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Margot Robbie's new Shakespeare TV series will explore the stories from fresh angles. Before it airs, here are ten of the best Shakespeare adaptations.

Flipping the Bard: The freshest Shakespeare movie adaptations

As any Shakespeare fan will tell you, the Bard’s works are extraordinarily versatile and lend themselves to a variety of adaptations and retellings. Margot Robbie is producing a new television series offering female-focused reimaginings of Shakespeare.

Robbie (and her production company LuckyChap) is collaborating with the Australian Broadcasting Company on the project, developing modern versions of Shakespeare stories told from a female perspective and delivered by an all-female creative team.

The untitled series will feature ten episodes providing commentary on modern society and celebrating Australia’s cultural diversity. Robbie – a recent Oscar-nominee for I, Tonya – used the opportunity to platform undiscovered and underrated female talent.

Craig Gillespie’s 'I, Tonya' is an absurd, irreverent, and piercing portrayal of Harding’s life and career in all of its unchecked – and checkered – glory.

I’m taking a lot of meetings with the lesser-known talent at the moment, the indie filmmakers, first- and second-time filmmakers, mainly women. I’m in a lovely position where I can actually help get things greenlit so I want to work with people who we haven’t seen yet.

The project offers a tantalizing prospect to any Shakespeare fan who loves to explore the stories from fresh angles – something which has been done terrifically well on film on numerous occasions. Here are ten of the best on-screen adaptations of Shakespeare.

Romeo + Juliet (1996)

Baz Luhrmann refitted one of Shakespeare’s most well-known tragedies for the MTV age, bolstering the movie with a furious pace, a banging soundtrack, and a lucid set of visuals. With a strong cast including peak-floppy-haired Leonardo DiCaprio (The Wolf of Wall Street), Claire Danes (The Hours), John Leguizamo (Spawn), and Paul Rudd (Ant-Man) showing off their stellar acting range, the movie remains a delicious 90s treat.

Looking for Richard (1996)

Al Pacino’s directorial debut isn’t a direct adaptation of Richard III but rather a documentary exploring the continual relevance of the story to contemporary culture.

Pacino takes the script to the streets to celebrate the power of language with random New Yorkers and analyzes the screenplay as he adapts it with an all-star cast including Winona Ryder (Stranger Things), Kevin Spacey (House of Cards), and Alec Baldwin (The Departed), making the movie as insightful as it is entertaining.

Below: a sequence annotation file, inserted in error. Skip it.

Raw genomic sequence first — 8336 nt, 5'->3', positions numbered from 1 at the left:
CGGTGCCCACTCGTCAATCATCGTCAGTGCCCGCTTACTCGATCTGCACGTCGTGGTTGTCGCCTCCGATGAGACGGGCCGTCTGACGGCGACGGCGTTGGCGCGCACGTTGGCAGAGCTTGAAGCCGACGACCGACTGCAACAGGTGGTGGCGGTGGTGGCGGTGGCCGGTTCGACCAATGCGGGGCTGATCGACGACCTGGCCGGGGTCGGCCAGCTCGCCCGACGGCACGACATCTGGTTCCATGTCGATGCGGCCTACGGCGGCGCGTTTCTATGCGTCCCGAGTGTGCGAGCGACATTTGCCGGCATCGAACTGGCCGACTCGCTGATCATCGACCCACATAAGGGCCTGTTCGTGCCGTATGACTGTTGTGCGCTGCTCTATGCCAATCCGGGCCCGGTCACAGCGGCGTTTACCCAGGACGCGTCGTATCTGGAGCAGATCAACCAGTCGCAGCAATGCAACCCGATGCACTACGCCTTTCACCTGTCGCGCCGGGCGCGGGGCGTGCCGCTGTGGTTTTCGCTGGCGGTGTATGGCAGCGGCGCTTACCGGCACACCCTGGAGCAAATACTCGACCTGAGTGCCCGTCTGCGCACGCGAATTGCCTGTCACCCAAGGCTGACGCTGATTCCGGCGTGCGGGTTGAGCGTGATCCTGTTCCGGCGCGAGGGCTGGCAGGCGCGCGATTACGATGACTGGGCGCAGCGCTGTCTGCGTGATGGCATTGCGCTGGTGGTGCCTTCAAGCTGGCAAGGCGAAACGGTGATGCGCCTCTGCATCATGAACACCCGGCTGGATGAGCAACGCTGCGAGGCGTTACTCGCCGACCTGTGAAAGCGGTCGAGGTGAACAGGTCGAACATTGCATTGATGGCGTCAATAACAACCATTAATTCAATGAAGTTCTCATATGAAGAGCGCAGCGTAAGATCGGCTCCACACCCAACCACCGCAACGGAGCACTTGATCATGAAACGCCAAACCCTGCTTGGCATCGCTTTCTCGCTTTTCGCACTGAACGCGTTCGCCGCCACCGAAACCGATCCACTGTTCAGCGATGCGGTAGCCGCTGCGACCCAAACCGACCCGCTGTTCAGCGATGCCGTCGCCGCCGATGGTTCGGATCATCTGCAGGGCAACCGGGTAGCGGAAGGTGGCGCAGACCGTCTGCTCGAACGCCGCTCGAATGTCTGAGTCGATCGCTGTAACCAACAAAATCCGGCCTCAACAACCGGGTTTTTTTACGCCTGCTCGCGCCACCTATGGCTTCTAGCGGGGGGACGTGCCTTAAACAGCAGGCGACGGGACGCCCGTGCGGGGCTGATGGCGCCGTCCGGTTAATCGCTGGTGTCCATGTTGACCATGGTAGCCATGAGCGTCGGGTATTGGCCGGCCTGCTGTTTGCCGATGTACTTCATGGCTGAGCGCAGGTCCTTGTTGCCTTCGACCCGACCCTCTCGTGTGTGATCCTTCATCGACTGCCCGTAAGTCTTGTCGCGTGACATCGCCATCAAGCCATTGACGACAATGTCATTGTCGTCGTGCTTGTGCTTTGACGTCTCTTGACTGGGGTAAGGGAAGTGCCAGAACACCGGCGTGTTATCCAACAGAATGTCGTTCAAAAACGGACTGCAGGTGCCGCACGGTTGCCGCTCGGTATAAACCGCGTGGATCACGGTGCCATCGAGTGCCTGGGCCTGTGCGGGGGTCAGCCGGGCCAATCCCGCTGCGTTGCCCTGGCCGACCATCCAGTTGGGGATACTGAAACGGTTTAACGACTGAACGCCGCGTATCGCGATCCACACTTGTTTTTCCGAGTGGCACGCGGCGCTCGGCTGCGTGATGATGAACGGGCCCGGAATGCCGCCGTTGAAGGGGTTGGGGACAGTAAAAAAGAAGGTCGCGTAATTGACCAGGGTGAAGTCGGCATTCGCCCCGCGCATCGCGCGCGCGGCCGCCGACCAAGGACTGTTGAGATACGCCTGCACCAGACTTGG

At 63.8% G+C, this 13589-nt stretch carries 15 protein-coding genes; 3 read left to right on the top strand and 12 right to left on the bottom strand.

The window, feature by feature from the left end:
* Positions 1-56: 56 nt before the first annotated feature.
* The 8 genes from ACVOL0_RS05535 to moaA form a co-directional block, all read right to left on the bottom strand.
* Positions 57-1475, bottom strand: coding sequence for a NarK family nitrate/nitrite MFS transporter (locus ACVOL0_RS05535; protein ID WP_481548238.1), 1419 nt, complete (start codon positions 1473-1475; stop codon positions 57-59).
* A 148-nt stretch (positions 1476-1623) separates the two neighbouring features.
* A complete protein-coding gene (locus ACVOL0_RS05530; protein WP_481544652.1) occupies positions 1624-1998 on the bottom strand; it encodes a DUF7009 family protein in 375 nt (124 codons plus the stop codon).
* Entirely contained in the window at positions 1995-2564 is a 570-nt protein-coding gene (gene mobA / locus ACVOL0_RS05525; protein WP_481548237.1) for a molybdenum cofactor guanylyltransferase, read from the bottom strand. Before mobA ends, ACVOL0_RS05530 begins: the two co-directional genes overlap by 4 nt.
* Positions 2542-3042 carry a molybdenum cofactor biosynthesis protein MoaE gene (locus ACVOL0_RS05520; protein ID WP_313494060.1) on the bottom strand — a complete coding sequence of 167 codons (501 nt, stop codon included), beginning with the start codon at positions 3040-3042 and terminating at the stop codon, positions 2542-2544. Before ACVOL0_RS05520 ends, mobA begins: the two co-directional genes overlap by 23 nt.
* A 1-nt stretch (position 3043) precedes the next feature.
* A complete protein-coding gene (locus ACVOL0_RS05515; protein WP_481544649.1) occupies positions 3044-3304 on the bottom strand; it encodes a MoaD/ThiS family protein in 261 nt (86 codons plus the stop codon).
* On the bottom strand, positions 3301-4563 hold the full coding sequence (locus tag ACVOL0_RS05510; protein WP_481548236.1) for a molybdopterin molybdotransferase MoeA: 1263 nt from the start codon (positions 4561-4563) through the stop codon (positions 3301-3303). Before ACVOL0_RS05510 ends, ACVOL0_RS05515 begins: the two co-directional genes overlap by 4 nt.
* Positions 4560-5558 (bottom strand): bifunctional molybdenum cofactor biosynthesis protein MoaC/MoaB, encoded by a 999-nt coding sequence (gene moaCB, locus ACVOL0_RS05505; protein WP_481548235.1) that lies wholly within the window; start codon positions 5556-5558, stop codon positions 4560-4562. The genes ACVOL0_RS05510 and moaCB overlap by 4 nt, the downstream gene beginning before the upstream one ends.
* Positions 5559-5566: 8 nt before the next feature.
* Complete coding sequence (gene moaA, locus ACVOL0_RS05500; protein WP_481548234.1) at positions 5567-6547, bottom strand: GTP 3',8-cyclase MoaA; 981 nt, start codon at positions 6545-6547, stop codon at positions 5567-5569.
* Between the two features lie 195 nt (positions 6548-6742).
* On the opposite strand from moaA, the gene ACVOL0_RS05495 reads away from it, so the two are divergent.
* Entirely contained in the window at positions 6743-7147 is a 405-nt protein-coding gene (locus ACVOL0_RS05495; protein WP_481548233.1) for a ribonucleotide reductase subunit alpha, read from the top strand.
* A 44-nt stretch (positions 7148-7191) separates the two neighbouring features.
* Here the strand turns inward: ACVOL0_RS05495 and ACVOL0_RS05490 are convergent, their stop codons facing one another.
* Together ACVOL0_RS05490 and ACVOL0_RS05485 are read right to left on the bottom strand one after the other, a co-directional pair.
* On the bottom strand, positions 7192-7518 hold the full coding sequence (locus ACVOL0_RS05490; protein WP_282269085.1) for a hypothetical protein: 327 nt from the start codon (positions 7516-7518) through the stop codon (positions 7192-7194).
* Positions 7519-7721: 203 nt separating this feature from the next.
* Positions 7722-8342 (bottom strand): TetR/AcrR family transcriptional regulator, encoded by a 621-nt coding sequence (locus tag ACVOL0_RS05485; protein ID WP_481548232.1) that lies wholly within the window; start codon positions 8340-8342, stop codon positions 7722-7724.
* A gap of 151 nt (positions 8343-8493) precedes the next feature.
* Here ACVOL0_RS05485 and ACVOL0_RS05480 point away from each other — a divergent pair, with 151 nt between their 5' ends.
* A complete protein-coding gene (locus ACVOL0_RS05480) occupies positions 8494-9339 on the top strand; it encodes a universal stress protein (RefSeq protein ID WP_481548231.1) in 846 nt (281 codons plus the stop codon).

Much Ado About Nothing (1993)

Kenneth Branagh (Murder on the Orient Express) is a legit Shakespearean genius, as exemplified by his adaptation of one of the Bard’s best comedies. Starring Kate Beckinsale (Underworld), Emma Thompson (Love Actually), Denzel Washington (The Book of Eli), and yes, even 90s dudebro Keanu Reeves (The Matrix), the movie is full of boundless energy & banter, and goodness, is it visually stunning. You look good, Tuscany.

Hamlet (1996)

Branagh’s unabridged adaptation of Hamlet also happens to be one of the best (and arguably, most influential) Shakespeare adaptations committed to film. The director is startling in the titular role with a phenomenal supporting cast including Kate Winslet (Wonder Wheel), Billy Crystal (Forget Paris), Julie Christie (Away from Her), and big-voice Brian Blessed (Flash Gordon) hitting all the beats of their characters with perfect finesse.

Richard III (1995)

Transposed to 1930s Britain and staged in a haunting, alternative fascist timeline, Richard Loncraine’s taut and terrifying adaptation is one of the best you’ll ever see. With Ian McKellen (The Fellowship of the Ring) giving one of the best performances of his career alongside Robert Downey Jr. (Iron Man) and Annette Bening (who just about manage to keep up with him), Richard III is nothing short of extraordinary.

The Tempest (2010)

Starring Helen Mirren (The Queen), Felicity Jones (The Theory of Everything), Alan Cumming (The Anniversary Party), and Ben Whishaw (The Lobster), Julie Taymor’s treatment of one of Shakespeare’s strangest stories gender-waps Prospero to become Prospera and it totally works.

Macbeth (2015)

Visually sumptuous and packing a slew of emotional performances from Michael Fassbender (Prometheus) & Marion Cotillard (Inception), Justin Kurzel’s critically-acclaimed adaptation combines raw storytelling with lavish cinematography, bringing the story to life.

Much Ado About Nothing (2012)

Joss Whedon’s modern-day, musical retelling stars some of his regulars such as Nathan Fillion (Firefly), Amy Acker (The Cabin in the Woods), and Alexis Denisof (The Avengers), and even includes original compositions of two songs Shakespeare wrote into his original play.

O (2001)

If the irrepressible allure of the babely Josh Hartnett (Lucky Number Slevin) & Mekhi Phifer (Dawn of the Dead) aren’t quite convincing enough for you, maybe the solid performances from Julia Stiles (Silver Linings Playbook) & Martin Sheen (Apocalypse Now) will be. Tim Blake Nelson (Leaves of Grass) does an impressive job of transposing Othello to a U.S. high school and making it a teen movie with a lot of bite.

Macbeth (2010)

Directed by Rupert Goold (The Hollow Crown) from his hit stage adaptation, this BBC / PBS production evokes the atmosphere of Stalin’s Soviet Union and is about as unnerving as they come. It stars Patrick Stewart (Logan) in the titular role so you know you’re in for a quality experience.

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